With the rise and ever-increasing potential of deep learning techniques in recent years, publicly available medical data sets became a key factor to enable reproducible development of diagnostic algorithms in the medical domain. Medical data contains sensitive patient-related information and is therefore usually anonymized by removing patient identifiers, e.g., patient names before publication. To the best of our knowledge, we are the first to show that a well-trained deep learning system is able to recover the patient identity from chest X-ray data. We demonstrate this using the publicly available large-scale ChestX-ray14 dataset, a collection of 112,120 frontal-view chest X-ray images from 30,805 unique patients. Our verification system is able to identify whether two frontal chest X-ray images are from the same person with an AUC of 0.9940 and a classification accuracy of 95.55%. We further highlight that the proposed system is able to reveal the same person even ten and more years after the initial scan. When pursuing a retrieval approach, we observe an mAP@R of 0.9748 and a precision@1 of 0.9963. Based on this high identification rate, a potential attacker may leak patient-related information and additionally cross-reference images to obtain more information. Thus, there is a great risk of sensitive content falling into unauthorized hands or being disseminated against the will of the concerned patients. Especially during the COVID-19 pandemic, numerous chest X-ray datasets have been published to advance research. Therefore, such data may be vulnerable to potential attacks by deep learning-based re-identification algorithms.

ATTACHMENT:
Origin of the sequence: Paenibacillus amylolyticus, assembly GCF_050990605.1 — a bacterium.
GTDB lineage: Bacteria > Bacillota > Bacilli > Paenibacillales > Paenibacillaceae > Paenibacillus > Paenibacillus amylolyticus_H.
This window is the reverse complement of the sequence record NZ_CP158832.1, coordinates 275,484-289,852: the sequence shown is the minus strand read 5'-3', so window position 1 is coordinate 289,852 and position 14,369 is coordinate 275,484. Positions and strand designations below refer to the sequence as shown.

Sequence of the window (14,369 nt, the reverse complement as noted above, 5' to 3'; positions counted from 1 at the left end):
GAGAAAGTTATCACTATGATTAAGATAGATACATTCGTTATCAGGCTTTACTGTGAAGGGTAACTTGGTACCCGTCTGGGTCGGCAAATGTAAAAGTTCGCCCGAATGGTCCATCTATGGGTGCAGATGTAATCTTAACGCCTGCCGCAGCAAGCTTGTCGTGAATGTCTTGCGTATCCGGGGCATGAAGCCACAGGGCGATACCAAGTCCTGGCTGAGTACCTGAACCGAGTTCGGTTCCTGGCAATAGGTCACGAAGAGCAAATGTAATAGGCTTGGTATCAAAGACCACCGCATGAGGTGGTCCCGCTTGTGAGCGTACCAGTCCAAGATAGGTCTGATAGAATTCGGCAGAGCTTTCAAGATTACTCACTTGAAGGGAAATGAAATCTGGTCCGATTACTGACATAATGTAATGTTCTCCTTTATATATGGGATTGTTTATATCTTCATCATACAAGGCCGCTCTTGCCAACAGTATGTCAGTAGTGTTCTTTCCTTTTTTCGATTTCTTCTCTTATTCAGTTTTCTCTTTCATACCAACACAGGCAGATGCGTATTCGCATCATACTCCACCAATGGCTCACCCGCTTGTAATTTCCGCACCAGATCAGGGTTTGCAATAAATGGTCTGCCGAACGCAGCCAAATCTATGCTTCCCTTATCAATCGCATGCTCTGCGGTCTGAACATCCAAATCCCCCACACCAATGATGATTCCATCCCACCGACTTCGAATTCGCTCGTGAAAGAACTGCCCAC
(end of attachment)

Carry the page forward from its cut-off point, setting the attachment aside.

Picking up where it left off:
The rapid spread of COVID-19 cases in recent months has strained hospital resources, making rapid and accurate triage of patients presenting to emergency departments a necessity. Machine learning techniques using clinical data such as chest X-rays have been used to predict which patients are most at risk of deterioration. We consider the task of predicting two types of patient deterioration based on chest X-rays: adverse event deterioration (i.e., transfer to the intensive care unit, intubation, or mortality) and increased oxygen requirements beyond 6 L per day. Due to the relative scarcity of COVID-19 patient data, existing solutions leverage supervised pretraining on related non-COVID images, but this is limited by the differences between the pretraining data and the target COVID-19 patient data. In this paper, we use self-supervised learning based on the momentum contrast (MoCo) method in the pretraining phase to learn more general image representations to use for downstream tasks. We present three results. The first is deterioration prediction from a single image, where our model achieves an area under receiver operating characteristic curve (AUC) of 0.742 for predicting an adverse event within 96 hours (compared to 0.703 with supervised pretraining) and an AUC of 0.765 for predicting oxygen requirements greater than 6 L a day at 24 hours (compared to 0.749 with supervised pretraining). We then propose a new transformer-based architecture that can process sequences of multiple images for prediction and show that this model can achieve an improved AUC of 0.786 for predicting an adverse event at 96 hours and an AUC of 0.848 for predicting mortalities at 96 hours. A small pilot clinical study suggested that the prediction accuracy of our model is comparable to that of experienced radiologists analyzing the same information.